Color has played an important part in U.S. history. Often the popular colors that emerge during certain time periods are keys to understanding the complex moods of a generation. Just thinking back to a high school U.S. History class, distinctive color palettes truly belong in certain decades. The avocado-colored appliances of the ‘70s? Black and neon grunge of the ‘80s? Just as we see trends in advertising, these color trends are hugely significant in demonstrating the mood of the time.
A new book entitled PANTONE The 20th Century in Color by Leatrice Eiseman and Keith Recker explores American history in this inventive way, through color. In a recent Tone by Pantone interview, the authors discussed what they discovered when exploring color palettes decade by decade.
There were fascinating parallels, the authors found, between social trends, events and conditions of the day. An example they provided was the dichotomy of color trends that emerged during the Great Depression. On one end they found vibrant, Wizard of Oz-esque colors they described as “amusing colors of Technicolor” and on the opposite end were thoughtful, demure and serious palettes expressed in advertisements and even Hollywood fashions of the day. While one presents an optimistic, “things will get better” attitude, the other expresses the inherent moodiness and often more realistic seriousness reflecting Depression-era hardships.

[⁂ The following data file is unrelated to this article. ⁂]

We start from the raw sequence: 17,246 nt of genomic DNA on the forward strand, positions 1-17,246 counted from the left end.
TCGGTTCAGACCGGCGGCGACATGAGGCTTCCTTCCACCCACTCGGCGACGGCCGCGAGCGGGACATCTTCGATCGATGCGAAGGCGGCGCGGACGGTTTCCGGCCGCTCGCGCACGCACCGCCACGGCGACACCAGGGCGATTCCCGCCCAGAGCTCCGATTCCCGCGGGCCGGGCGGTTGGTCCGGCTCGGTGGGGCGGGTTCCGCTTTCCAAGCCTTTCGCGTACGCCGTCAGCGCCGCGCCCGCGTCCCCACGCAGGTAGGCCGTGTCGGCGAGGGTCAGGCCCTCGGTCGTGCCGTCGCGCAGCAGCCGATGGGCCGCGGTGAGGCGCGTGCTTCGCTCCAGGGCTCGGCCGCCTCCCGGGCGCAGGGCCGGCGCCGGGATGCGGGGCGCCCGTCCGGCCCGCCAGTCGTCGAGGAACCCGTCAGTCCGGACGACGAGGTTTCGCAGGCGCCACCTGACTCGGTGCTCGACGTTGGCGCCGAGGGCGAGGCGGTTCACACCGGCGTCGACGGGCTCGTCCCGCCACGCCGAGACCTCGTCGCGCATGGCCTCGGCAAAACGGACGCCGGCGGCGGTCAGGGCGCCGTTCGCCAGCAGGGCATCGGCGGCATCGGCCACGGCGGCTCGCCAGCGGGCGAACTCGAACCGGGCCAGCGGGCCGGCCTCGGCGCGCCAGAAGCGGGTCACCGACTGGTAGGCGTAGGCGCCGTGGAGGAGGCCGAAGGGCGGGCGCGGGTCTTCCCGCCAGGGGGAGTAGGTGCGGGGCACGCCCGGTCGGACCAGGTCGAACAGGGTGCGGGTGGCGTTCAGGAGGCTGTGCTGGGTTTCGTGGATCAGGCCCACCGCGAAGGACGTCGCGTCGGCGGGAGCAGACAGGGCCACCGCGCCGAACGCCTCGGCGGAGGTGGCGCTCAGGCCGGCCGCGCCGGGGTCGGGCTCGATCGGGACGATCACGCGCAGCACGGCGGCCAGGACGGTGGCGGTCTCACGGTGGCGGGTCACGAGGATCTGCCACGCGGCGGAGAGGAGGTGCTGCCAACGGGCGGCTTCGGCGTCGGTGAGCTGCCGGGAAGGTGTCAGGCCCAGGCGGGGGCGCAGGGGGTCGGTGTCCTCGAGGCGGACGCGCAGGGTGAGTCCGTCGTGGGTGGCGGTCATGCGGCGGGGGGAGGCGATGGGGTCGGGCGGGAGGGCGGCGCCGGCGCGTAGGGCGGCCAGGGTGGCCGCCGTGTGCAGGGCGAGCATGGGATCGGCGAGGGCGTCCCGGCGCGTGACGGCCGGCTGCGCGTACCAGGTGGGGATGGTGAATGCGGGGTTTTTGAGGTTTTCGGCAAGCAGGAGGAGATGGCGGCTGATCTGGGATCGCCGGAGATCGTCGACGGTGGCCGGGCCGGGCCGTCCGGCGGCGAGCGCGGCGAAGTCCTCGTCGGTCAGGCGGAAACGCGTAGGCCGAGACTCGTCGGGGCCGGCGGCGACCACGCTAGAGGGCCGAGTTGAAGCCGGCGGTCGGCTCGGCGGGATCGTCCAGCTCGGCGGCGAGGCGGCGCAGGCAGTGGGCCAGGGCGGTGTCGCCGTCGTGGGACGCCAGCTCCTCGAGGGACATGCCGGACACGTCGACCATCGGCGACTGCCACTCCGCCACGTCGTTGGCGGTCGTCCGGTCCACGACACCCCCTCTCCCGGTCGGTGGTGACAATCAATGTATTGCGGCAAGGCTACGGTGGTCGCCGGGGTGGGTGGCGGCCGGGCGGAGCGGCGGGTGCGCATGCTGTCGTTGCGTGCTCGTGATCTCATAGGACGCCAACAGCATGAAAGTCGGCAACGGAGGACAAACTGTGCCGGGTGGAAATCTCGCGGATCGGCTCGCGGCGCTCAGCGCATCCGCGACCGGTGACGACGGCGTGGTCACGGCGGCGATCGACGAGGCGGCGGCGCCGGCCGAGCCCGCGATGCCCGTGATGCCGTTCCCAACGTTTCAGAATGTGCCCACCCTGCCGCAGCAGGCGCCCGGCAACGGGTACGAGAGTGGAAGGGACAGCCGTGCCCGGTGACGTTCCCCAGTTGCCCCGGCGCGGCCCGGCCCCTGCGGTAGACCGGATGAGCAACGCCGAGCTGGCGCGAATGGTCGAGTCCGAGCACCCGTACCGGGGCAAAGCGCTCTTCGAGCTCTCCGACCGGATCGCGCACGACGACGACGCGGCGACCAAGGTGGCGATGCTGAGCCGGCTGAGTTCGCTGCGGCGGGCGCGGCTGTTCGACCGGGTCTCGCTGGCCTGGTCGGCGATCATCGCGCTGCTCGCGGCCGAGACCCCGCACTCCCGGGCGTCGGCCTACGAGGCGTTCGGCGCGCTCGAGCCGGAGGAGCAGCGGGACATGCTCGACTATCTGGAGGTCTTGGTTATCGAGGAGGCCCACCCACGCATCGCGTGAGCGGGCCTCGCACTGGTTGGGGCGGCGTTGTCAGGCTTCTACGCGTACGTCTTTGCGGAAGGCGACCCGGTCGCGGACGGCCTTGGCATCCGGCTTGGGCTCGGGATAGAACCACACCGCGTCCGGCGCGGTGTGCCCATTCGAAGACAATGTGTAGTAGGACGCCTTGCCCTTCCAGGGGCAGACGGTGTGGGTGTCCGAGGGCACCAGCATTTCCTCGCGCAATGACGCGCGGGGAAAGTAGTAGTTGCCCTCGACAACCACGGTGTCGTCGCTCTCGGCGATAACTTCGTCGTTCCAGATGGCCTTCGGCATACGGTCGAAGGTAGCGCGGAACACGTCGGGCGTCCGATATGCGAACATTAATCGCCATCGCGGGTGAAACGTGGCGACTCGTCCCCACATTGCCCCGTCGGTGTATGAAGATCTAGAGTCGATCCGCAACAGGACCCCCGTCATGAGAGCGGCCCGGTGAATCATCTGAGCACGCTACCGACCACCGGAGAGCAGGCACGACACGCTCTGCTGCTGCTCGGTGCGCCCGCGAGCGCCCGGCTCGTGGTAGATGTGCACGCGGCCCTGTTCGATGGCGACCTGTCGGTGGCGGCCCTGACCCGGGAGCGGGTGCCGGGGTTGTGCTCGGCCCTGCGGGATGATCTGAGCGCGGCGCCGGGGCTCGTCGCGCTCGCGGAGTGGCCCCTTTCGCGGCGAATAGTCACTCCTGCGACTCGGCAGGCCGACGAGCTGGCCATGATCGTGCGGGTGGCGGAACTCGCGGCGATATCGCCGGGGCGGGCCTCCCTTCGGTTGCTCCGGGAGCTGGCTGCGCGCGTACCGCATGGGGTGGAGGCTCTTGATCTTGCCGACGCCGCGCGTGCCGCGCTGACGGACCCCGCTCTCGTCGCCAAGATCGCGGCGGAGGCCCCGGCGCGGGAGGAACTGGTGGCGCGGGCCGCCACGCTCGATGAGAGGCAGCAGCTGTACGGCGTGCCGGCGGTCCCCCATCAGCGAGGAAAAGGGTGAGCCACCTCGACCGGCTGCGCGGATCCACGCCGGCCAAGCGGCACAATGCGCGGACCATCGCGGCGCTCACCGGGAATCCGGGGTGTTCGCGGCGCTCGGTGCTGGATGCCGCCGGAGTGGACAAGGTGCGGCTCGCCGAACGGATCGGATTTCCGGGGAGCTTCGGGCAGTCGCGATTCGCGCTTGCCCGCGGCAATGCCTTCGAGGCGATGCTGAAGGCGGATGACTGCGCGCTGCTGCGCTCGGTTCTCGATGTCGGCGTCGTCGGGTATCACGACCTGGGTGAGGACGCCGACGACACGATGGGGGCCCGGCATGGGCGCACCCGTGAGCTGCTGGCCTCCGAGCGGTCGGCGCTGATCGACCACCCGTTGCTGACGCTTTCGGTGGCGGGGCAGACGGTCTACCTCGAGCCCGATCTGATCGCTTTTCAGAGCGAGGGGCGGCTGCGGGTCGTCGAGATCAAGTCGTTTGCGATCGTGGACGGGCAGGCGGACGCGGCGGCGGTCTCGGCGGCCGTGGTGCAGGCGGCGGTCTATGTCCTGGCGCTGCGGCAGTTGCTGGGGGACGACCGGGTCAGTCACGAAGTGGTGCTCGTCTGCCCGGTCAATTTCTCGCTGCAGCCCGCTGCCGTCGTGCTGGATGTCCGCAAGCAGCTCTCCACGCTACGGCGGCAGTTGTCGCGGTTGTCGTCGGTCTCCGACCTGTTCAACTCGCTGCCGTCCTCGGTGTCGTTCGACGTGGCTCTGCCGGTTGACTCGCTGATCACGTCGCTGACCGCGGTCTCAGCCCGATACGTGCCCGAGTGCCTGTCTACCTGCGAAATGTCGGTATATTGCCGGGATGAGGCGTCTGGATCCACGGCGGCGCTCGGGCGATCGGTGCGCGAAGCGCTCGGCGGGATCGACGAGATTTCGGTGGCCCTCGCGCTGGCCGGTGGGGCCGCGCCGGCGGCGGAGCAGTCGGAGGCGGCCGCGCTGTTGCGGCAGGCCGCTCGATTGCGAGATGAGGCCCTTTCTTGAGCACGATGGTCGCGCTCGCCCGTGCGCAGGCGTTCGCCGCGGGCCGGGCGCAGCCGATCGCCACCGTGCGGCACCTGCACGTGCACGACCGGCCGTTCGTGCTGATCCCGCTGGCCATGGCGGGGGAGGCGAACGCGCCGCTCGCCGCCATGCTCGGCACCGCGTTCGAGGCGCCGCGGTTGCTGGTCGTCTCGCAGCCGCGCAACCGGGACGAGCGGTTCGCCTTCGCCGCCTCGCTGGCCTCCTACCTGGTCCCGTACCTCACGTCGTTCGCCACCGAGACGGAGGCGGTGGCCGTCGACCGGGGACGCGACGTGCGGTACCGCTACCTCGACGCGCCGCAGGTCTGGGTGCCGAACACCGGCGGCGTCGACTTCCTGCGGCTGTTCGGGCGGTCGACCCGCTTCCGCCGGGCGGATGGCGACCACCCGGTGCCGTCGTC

During World War II and similarly post-9/11, we saw an increase in patriotic red, white and blue. It seems as though color can influence mood just as much as events can inspire color trends. It seems appropriate that as we climb further out of the recession, Pantone named “Tangerine Tango” as the color of the year for 2012. This bright, bold color brings an optimistic, happy feel and is described as providing “the energy boost we need to recharge and move forward.” As we enter the early 2010s, the question then becomes, what will be the main color trends for this decade?